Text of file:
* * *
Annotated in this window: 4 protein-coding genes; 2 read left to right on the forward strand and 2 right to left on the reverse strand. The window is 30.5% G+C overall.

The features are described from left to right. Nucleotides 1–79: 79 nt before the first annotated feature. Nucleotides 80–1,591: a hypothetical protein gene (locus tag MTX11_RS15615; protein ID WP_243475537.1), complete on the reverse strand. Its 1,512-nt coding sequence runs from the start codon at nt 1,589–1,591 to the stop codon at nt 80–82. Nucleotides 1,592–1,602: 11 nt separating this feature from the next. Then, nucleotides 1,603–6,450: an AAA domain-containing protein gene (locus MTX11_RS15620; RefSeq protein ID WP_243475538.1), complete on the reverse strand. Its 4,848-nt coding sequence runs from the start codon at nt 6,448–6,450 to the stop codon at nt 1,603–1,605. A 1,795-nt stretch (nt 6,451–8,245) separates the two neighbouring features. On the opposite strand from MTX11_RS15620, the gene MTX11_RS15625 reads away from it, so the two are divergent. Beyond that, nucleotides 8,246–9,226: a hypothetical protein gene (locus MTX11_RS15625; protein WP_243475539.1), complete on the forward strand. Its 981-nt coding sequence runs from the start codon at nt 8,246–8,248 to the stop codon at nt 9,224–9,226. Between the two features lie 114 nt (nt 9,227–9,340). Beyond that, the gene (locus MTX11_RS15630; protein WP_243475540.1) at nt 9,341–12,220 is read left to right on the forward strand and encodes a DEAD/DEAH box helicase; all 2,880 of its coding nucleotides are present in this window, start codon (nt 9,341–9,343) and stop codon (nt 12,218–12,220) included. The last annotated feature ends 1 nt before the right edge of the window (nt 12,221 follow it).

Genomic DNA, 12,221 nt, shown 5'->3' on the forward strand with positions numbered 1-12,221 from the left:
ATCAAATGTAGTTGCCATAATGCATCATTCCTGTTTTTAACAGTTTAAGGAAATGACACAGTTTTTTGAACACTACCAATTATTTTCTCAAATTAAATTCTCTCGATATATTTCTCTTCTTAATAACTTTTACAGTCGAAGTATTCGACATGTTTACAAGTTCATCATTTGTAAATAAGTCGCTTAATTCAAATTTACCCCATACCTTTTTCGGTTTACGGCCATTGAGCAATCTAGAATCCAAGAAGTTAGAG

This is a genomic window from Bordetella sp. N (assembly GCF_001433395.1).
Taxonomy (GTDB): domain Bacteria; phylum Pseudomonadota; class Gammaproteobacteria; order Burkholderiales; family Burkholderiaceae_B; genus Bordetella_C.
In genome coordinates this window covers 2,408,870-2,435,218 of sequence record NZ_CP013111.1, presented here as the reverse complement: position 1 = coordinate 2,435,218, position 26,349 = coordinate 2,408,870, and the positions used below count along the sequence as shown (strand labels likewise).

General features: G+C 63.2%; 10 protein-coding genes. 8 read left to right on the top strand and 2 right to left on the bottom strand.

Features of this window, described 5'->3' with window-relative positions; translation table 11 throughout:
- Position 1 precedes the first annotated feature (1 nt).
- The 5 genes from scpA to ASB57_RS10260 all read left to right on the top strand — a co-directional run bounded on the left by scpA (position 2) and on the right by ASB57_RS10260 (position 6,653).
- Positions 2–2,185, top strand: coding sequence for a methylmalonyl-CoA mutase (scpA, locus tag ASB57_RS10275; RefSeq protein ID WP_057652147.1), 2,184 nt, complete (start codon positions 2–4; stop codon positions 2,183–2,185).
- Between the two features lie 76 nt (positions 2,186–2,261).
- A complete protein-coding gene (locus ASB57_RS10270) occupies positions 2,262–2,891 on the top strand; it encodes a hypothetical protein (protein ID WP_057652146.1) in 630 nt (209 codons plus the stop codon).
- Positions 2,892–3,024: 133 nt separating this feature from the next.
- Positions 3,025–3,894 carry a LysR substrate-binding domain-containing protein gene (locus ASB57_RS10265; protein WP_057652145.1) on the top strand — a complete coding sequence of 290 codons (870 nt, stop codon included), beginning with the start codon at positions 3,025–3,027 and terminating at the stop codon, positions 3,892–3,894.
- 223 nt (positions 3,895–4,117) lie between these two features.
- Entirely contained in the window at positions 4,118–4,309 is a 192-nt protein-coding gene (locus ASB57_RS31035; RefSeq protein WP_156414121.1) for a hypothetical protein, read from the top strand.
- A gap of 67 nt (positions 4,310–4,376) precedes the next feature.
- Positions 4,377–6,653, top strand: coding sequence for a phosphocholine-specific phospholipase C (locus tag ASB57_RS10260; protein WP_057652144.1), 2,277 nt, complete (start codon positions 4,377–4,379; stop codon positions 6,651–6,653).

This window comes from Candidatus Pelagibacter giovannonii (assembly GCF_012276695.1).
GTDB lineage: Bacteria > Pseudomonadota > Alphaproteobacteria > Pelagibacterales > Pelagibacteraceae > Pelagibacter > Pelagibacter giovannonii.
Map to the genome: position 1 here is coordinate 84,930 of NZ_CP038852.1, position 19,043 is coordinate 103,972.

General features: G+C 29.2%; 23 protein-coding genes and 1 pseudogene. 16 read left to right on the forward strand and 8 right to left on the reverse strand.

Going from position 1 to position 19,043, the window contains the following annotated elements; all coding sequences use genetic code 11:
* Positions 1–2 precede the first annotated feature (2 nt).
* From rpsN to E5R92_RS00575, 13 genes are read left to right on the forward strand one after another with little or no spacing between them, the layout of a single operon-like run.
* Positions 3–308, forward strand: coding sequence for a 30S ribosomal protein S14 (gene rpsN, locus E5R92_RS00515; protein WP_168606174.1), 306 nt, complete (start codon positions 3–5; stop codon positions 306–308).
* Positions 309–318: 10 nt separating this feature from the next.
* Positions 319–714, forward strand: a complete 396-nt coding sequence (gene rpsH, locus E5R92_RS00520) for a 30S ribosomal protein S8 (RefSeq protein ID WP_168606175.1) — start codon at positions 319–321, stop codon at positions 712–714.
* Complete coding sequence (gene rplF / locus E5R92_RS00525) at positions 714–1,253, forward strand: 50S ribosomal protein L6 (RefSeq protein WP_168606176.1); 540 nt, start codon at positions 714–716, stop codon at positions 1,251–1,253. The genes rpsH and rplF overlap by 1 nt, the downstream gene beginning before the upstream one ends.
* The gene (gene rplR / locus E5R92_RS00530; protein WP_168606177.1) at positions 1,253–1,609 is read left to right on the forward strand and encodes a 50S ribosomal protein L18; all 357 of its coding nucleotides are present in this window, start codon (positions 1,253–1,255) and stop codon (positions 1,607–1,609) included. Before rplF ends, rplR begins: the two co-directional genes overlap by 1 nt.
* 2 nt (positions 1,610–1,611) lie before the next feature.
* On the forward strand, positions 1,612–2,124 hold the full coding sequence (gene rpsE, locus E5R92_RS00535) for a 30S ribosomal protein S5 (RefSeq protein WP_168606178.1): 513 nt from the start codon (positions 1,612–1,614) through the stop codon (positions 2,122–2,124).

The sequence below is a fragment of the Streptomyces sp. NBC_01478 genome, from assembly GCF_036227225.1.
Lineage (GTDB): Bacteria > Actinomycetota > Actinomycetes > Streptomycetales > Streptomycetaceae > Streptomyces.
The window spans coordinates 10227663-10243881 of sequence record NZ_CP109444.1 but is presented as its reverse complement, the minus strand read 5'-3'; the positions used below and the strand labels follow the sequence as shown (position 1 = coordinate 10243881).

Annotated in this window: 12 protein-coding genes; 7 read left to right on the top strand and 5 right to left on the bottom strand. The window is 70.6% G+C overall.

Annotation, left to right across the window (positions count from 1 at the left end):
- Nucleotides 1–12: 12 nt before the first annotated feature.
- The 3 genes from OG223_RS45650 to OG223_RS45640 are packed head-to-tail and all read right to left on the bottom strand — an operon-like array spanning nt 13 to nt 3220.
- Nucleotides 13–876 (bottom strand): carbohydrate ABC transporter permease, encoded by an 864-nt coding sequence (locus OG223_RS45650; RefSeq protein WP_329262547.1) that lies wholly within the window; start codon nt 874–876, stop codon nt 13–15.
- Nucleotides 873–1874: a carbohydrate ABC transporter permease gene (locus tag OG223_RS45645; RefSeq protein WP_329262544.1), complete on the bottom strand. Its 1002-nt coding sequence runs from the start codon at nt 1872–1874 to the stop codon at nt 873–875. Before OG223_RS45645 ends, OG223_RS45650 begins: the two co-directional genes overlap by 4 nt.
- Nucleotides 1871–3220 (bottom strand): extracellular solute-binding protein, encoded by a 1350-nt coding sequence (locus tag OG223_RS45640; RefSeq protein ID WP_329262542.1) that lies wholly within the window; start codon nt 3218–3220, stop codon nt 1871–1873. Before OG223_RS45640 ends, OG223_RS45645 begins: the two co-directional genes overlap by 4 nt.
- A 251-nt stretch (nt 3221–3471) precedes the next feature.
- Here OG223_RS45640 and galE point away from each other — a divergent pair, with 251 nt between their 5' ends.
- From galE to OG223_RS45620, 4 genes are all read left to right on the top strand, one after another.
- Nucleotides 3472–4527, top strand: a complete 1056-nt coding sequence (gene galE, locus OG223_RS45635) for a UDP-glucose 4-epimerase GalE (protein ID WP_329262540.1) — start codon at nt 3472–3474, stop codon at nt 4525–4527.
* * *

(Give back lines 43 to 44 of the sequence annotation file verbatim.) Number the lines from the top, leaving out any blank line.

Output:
- Nucleotides 873–1874: a carbohydrate ABC transporter permease gene (locus tag OG223_RS45645; RefSeq protein WP_329262544.1), complete on the bottom strand. Its 1002-nt coding sequence runs from the start codon at nt 1872–1874 to the stop codon at nt 873–875. Before OG223_RS45645 ends, OG223_RS45650 begins: the two co-directional genes overlap by 4 nt.
- Nucleotides 1871–3220 (bottom strand): extracellular solute-binding protein, encoded by a 1350-nt coding sequence (locus tag OG223_RS45640; RefSeq protein ID WP_329262542.1) that lies wholly within the window; start codon nt 3218–3220, stop codon nt 1871–1873. Before OG223_RS45640 ends, OG223_RS45645 begins: the two co-directional genes overlap by 4 nt.